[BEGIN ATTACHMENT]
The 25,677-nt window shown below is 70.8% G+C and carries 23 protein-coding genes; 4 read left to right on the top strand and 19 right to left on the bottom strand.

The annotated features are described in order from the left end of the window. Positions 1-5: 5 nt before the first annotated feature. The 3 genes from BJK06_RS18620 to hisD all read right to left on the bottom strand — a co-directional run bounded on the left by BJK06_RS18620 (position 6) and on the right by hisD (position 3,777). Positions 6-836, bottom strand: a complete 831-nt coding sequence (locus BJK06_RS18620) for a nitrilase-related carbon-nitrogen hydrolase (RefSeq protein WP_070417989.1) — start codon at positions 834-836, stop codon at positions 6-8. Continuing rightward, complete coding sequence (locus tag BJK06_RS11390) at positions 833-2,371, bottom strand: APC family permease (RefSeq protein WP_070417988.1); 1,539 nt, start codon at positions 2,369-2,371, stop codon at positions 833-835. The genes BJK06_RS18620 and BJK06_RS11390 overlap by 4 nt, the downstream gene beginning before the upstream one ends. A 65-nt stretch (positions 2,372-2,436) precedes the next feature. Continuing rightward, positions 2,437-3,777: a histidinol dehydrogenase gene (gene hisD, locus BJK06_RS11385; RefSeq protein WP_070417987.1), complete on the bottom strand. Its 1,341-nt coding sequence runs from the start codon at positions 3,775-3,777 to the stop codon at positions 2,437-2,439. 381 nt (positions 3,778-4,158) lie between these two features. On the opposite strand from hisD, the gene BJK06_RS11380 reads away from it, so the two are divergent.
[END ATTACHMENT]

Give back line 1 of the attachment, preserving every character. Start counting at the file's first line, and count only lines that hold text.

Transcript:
The 25,677-nt window shown below is 70.8% G+C and carries 23 protein-coding genes; 4 read left to right on the top strand and 19 right to left on the bottom strand.